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curl hello-mtls examples Jan 25, 2019
envoy Add envoy hello mTLS example. Feb 7, 2019
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go Add comment about fsnotify Feb 13, 2019
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README.md Fix links and typos. Mar 28, 2019

README.md

hello-mtls

This repository contains examples of dockerized [m]TLS clients and servers in various languages. There's a lot of confusion and misinformation regarding how to do mTLS properly with an internal public key infrastructure. The goal of this repository is to demonstrate best practices like:

  • Properly configuring TLS to use your internal CA's root certificate
  • mTLS (client certificates / client authentication)
  • Short-lived certificate support (clients and servers automatically load renewed certificates)

Examples use multi-stage docker builds and can be built via without any required local dependencies (except docker):

docker build -f Dockerfile.server -t hello-mtls-server-<lang> .
docker build -f Dockerfile.client -t hello-mtls-client-<lang> .

Once built, you should be able to deploy via:

kubectl apply -f hello-mtls.server.yaml
kubectl apply -f hello-mtls.client.yaml

Mutual TLS

Unlike the server auth TLS that's typical with web browsers, where the browser authenticates the server but not vice versa, mutual TLS (mTLS) connections have both remote peers (client and server) authenticate to one another by presenting certificates. mTLS is not a different protocol. It's just a variant of TLS that's not usually turned on by default. This repository demonstrates how to turn on mTLS with different tools and languages. It also demonstrates other TLS best practices like certificate rotation.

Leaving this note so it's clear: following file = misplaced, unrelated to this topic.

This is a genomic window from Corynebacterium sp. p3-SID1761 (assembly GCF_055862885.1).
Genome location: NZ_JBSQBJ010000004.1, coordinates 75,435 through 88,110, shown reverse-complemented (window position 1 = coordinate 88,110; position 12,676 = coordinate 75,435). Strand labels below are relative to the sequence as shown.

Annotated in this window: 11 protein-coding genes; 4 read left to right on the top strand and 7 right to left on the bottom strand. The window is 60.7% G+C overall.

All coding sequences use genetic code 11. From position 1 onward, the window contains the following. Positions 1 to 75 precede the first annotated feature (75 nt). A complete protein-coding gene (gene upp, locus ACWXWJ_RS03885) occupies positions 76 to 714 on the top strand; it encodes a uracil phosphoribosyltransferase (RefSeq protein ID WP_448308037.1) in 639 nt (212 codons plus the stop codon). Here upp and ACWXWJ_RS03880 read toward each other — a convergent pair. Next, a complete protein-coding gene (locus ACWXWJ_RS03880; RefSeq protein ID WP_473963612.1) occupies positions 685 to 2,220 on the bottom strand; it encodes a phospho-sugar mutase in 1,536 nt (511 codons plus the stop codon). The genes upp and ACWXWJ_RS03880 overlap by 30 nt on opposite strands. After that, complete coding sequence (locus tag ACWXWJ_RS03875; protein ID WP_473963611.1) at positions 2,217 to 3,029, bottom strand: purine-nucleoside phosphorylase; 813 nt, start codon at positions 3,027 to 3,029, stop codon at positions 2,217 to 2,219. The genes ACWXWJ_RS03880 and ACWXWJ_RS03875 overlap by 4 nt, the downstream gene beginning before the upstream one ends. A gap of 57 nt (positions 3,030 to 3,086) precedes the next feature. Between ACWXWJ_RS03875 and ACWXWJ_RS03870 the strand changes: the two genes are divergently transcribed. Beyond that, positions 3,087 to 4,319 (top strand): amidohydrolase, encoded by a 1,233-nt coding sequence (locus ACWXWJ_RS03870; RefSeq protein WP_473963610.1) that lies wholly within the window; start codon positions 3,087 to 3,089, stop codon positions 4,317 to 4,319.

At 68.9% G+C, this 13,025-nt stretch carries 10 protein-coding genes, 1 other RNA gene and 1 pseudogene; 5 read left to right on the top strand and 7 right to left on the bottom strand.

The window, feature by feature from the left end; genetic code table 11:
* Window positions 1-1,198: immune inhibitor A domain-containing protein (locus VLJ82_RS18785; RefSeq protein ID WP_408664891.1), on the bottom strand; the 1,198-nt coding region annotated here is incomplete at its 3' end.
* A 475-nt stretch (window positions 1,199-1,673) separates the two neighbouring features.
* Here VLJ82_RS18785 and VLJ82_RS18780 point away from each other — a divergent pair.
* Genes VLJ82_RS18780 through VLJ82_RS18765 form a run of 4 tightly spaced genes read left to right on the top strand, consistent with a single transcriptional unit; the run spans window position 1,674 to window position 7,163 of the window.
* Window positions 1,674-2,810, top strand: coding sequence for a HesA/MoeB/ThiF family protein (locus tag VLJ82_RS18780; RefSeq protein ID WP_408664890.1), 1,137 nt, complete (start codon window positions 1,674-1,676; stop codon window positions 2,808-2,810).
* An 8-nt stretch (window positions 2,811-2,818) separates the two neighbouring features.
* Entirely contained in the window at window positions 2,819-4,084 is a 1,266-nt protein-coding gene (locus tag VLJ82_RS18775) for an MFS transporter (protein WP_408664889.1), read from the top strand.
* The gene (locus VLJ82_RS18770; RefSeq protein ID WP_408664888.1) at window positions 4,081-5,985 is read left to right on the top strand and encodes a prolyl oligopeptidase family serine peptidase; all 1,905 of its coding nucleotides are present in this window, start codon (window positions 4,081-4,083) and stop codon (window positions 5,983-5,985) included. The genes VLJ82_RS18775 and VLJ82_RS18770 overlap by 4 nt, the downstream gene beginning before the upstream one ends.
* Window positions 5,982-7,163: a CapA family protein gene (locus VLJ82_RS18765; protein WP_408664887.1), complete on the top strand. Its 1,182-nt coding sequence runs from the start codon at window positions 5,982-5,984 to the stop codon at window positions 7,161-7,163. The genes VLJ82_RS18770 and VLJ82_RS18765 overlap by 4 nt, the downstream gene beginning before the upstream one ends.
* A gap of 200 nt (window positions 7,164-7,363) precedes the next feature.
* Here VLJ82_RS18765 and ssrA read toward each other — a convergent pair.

mTLS provides authenticated encryption: an identity dialtone and end-to-end encryption for your workloads. It's like a secure line with caller ID. This has all sorts of benefits: better security, compliance, and easier auditability for starters. It makes workloads identity-aware, improving observability and enabling granular access control. Perhaps most compelling, mTLS lets you securely communicate with workloads running anywhere. Code, containers, devices, people, and anything else can connect securely using mTLS as long as they know one anothers' names and can resolve those names to routable IP addresses.

With properly configured mTLS, services can be safely exposed directly to the public internet: only clients that have a certificate issued by the internal certificate authority will be allowed to connect.

Here's a rough approximation of how an mTLS handshake works:

mTLS handshake diagram

A few things to note:

  • It's the signing of random numbers that proves we're talking to the right remote. It's the digital equivalent of asking someone to send you a photo of them with today's newspaper.
  • The client and server need to have prior knowledge of the root certificate(s) used for signing other certificates.
  • The client and server need to be configured to use the correct certificate and private key (the certificate must have been issued by a CA with a trusted root certificate)
  • Private keys are never shared. This is the magic of public key cryptography: unlike passwords or access tokens, certificates let you prove who you are without giving anyone the ability to impersonate you.